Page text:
Her sweet treats have really opened me up to (thinking about) experimenting a little more with new ingredients. One of which was earl grey – it got me thinking about incorporating tea/coffee into homemade desserts. I did get down to trying out one a week ago but it failed spectacularly (affirmation came in the form of friends’ polite reactions to the cake). Happens all the time, when I choose to cook/bake for my friends, it never ends up well. Story of my life. ;p

I couldn’t for, the life of me, recall the last time my sisters and I baked anything together. It was probably when we were really small and baking at my aunt’s place (just across the corridor) was a big and yearly affair at Chinese New Year. We would sit there churning out trays and trays of cashew nut cookies, flower-shaped butter cookies, marble pound cakes, kueh lapis and more. Anyhow, three weekends ago, a punnet of dates in hand, I decided to go over to mum’s for some baking therapy.

I googled quite a number of sticky date pudding recipes. They were all more or less the same in terms of amount of ingredients. In the end, I picked this one which sounded a little easier and looked like there wasn’t so much washing up post-baking (you see, I play out the recipes in my head before deciding if they would be too much trouble haha!). These little moreish puddings disappeared before we had a chance to get our hands on some vanilla ice cream.

Oh just so you know, these cost approximately 50 cents a pudding. Ah huh. You read that right. 😉 Fancy desserts for (less than a) dime.

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Recipe: Lazy Sunday Bread Pudding

A is away for two shoots in Melbourne so here I am camping at Mum’s place where it’s clean, the floor is swept daily, there is a well-stocked pantry and fridge, there is cable to watch, the clothes are magically washed and ironed. Best thing is, I don’t have to worry about what I’m going to do with all the stuff I cook/bake ’cause there are more than two mouths to feed here! Only thing I’m missing is definitely my big comfy bed. I woke up bright and early at 8am with a slight ache in my back after sleeping on the leather sofa the whole night. Sofas are meant for sitting, really.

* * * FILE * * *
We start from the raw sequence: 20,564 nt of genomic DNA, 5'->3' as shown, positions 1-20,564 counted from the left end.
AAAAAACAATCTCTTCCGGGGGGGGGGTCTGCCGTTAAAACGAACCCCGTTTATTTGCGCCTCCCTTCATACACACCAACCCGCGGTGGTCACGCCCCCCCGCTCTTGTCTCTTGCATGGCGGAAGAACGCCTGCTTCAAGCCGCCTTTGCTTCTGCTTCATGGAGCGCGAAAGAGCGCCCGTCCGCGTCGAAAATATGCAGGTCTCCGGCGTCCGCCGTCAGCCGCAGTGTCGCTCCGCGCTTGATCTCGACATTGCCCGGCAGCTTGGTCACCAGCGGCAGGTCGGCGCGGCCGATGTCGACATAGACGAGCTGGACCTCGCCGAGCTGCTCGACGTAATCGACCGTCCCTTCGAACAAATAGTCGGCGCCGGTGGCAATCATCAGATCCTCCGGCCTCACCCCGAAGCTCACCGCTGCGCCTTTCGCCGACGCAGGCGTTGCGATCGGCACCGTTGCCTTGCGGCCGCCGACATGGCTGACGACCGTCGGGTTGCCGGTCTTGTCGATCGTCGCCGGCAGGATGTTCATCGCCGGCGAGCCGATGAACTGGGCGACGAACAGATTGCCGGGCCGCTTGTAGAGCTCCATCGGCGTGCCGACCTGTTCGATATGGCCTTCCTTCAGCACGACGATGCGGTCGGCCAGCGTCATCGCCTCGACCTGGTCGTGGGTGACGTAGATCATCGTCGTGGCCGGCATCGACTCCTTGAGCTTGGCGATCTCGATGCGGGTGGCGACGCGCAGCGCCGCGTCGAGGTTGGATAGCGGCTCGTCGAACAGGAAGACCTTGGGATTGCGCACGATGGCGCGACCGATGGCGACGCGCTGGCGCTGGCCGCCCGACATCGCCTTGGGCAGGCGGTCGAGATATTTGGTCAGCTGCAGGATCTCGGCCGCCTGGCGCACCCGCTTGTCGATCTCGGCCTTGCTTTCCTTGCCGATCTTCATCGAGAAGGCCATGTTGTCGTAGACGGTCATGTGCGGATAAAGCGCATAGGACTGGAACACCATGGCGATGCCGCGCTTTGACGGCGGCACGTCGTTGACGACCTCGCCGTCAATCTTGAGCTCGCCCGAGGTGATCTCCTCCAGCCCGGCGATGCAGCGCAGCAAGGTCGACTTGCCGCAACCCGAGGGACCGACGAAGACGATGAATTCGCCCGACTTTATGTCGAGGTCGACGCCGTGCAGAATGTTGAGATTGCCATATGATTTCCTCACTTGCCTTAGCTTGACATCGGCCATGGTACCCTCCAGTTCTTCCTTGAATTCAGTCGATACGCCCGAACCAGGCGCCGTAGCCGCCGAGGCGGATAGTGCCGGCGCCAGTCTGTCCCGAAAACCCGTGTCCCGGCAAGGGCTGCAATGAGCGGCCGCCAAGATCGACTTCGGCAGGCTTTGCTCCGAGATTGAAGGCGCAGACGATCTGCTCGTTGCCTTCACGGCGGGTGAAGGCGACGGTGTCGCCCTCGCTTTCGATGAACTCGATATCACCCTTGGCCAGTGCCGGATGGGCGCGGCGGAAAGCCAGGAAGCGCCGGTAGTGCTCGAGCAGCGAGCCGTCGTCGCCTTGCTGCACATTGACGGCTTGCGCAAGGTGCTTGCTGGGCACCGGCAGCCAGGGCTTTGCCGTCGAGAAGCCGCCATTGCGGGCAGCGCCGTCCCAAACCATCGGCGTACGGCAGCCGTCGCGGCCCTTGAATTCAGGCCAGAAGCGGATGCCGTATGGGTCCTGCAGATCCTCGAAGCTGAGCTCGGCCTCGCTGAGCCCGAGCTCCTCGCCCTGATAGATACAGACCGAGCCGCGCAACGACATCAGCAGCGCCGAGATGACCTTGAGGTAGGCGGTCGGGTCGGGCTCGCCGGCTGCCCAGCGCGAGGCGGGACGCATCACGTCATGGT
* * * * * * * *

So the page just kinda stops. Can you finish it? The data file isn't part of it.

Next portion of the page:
Because I’m a such a lovely and sweet daughter/sister, I decided to make some breakfast. I opened the fridge and occupying a large chunk of space was half a loaf of white bread. I was actually contemplating a lemon loaf but mum walked into the kitchen and said she would much prefer bread pudding because that would free up some space in the fridge. That’s my mum for you. Now you know where I got my practical genes from.

Honestly, it’s terribly simple, I kid you not. A 12-year-old could have made the same thing. All you need is a bowl and a whisk. I’m big on recipes that go easy on the washing. Maybe one day I should compile a series of recipes that only require you to wash a maximum of 3 utensils. It’ll be a hit, I’m sure.

These were baked for about 30 minutes; the insides were still moist and the sides and top were pretty crispy (not quite the typical bread pudding where it’s all squishy). If you like that mushy texture, then be sure to take it out of the oven earlier.

Just the thing for lazy Sunday mornings!

Lazy Sunday Bread Pudding

6 to 8 slices of old bread
2 tbsp butter, melted
4 eggs
220ml milk
1 tsp vanilla extract
1 tsp cinnamon powder
100 grammes white sugar (it was a tad sweet for us; so reduce if you want it less sweet)
zest of 1 orange (optional but strongly recommended; the zest really gives the pudding an extra special lift)

1. Preheat oven to 175 degrees C.

2. Grease an 8 inch square pan with butter (I used two bread loaf tins instead).

3. Drizzle the melted butter over the bread. Lay them in the pan. You can sprinkle some raisins/nuts if you like.

4. Whisk eggs, milk, vanilla extract, cinnamon powder, sugar and zest in a bowl until well mixed.

5. Pour mixture over the bread, making sure that all of it is covered and soaked in the mixture.

6. Pop it in the oven and bake for about 30-40 minutes or until the top springs back when lighted tapped.

– S